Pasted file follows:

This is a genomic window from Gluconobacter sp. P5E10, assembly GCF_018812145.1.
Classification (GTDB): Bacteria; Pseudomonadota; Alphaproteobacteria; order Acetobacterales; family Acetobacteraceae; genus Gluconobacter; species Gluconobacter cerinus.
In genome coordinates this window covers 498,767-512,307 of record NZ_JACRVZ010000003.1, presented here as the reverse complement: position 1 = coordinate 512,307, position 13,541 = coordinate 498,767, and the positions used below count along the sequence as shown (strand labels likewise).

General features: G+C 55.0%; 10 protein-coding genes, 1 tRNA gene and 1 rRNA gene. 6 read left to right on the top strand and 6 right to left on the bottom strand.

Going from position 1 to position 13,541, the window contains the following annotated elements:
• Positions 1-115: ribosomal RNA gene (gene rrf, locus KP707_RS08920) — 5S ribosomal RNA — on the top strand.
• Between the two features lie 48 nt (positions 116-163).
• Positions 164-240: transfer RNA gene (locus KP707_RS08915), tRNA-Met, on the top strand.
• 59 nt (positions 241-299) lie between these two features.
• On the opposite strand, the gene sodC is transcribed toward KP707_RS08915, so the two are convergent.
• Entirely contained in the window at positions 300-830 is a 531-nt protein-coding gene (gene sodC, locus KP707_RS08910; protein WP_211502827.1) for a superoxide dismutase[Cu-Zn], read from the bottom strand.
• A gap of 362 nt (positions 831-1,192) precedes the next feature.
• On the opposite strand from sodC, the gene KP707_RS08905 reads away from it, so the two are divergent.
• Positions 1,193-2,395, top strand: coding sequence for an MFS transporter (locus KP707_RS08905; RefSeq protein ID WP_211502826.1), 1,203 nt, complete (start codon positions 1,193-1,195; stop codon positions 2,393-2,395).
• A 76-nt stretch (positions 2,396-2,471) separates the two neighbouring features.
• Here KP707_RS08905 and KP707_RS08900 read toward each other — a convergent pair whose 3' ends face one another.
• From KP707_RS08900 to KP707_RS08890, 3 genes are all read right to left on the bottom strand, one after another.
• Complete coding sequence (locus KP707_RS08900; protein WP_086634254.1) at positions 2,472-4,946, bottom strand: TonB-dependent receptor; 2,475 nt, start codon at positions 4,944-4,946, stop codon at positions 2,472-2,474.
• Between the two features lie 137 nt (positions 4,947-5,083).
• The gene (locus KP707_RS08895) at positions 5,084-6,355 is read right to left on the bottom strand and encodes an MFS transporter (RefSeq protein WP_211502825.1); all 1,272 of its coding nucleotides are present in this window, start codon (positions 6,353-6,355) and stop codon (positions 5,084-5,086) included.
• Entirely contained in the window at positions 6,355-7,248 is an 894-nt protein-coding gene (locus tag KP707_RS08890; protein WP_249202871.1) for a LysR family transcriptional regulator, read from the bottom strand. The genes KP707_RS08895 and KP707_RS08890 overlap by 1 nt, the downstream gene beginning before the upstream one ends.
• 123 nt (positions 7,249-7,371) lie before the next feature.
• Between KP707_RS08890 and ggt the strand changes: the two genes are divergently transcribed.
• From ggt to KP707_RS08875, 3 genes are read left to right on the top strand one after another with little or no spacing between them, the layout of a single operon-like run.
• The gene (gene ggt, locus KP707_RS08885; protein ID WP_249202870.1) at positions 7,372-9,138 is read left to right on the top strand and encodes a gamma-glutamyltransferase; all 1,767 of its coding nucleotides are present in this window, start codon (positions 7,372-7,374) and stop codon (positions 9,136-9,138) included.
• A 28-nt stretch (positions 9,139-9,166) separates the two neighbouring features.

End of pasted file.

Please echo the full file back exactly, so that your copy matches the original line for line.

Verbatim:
This is a genomic window from Gluconobacter sp. P5E10, assembly GCF_018812145.1.
Classification (GTDB): Bacteria; Pseudomonadota; Alphaproteobacteria; order Acetobacterales; family Acetobacteraceae; genus Gluconobacter; species Gluconobacter cerinus.
In genome coordinates this window covers 498,767-512,307 of record NZ_JACRVZ010000003.1, presented here as the reverse complement: position 1 = coordinate 512,307, position 13,541 = coordinate 498,767, and the positions used below count along the sequence as shown (strand labels likewise).

General features: G+C 55.0%; 10 protein-coding genes, 1 tRNA gene and 1 rRNA gene. 6 read left to right on the top strand and 6 right to left on the bottom strand.

Going from position 1 to position 13,541, the window contains the following annotated elements:
• Positions 1-115: ribosomal RNA gene (gene rrf, locus KP707_RS08920) — 5S ribosomal RNA — on the top strand.
• Between the two features lie 48 nt (positions 116-163).
• Positions 164-240: transfer RNA gene (locus KP707_RS08915), tRNA-Met, on the top strand.
• 59 nt (positions 241-299) lie between these two features.
• On the opposite strand, the gene sodC is transcribed toward KP707_RS08915, so the two are convergent.
• Entirely contained in the window at positions 300-830 is a 531-nt protein-coding gene (gene sodC, locus KP707_RS08910; protein WP_211502827.1) for a superoxide dismutase[Cu-Zn], read from the bottom strand.
• A gap of 362 nt (positions 831-1,192) precedes the next feature.
• On the opposite strand from sodC, the gene KP707_RS08905 reads away from it, so the two are divergent.
• Positions 1,193-2,395, top strand: coding sequence for an MFS transporter (locus KP707_RS08905; RefSeq protein ID WP_211502826.1), 1,203 nt, complete (start codon positions 1,193-1,195; stop codon positions 2,393-2,395).
• A 76-nt stretch (positions 2,396-2,471) separates the two neighbouring features.
• Here KP707_RS08905 and KP707_RS08900 read toward each other — a convergent pair whose 3' ends face one another.
• From KP707_RS08900 to KP707_RS08890, 3 genes are all read right to left on the bottom strand, one after another.
• Complete coding sequence (locus KP707_RS08900; protein WP_086634254.1) at positions 2,472-4,946, bottom strand: TonB-dependent receptor; 2,475 nt, start codon at positions 4,944-4,946, stop codon at positions 2,472-2,474.
• Between the two features lie 137 nt (positions 4,947-5,083).
• The gene (locus KP707_RS08895) at positions 5,084-6,355 is read right to left on the bottom strand and encodes an MFS transporter (RefSeq protein WP_211502825.1); all 1,272 of its coding nucleotides are present in this window, start codon (positions 6,353-6,355) and stop codon (positions 5,084-5,086) included.
• Entirely contained in the window at positions 6,355-7,248 is an 894-nt protein-coding gene (locus tag KP707_RS08890; protein WP_249202871.1) for a LysR family transcriptional regulator, read from the bottom strand. The genes KP707_RS08895 and KP707_RS08890 overlap by 1 nt, the downstream gene beginning before the upstream one ends.
• 123 nt (positions 7,249-7,371) lie before the next feature.
• Between KP707_RS08890 and ggt the strand changes: the two genes are divergently transcribed.
• From ggt to KP707_RS08875, 3 genes are read left to right on the top strand one after another with little or no spacing between them, the layout of a single operon-like run.
• The gene (gene ggt, locus KP707_RS08885; protein ID WP_249202870.1) at positions 7,372-9,138 is read left to right on the top strand and encodes a gamma-glutamyltransferase; all 1,767 of its coding nucleotides are present in this window, start codon (positions 7,372-7,374) and stop codon (positions 9,136-9,138) included.
• A 28-nt stretch (positions 9,139-9,166) separates the two neighbouring features.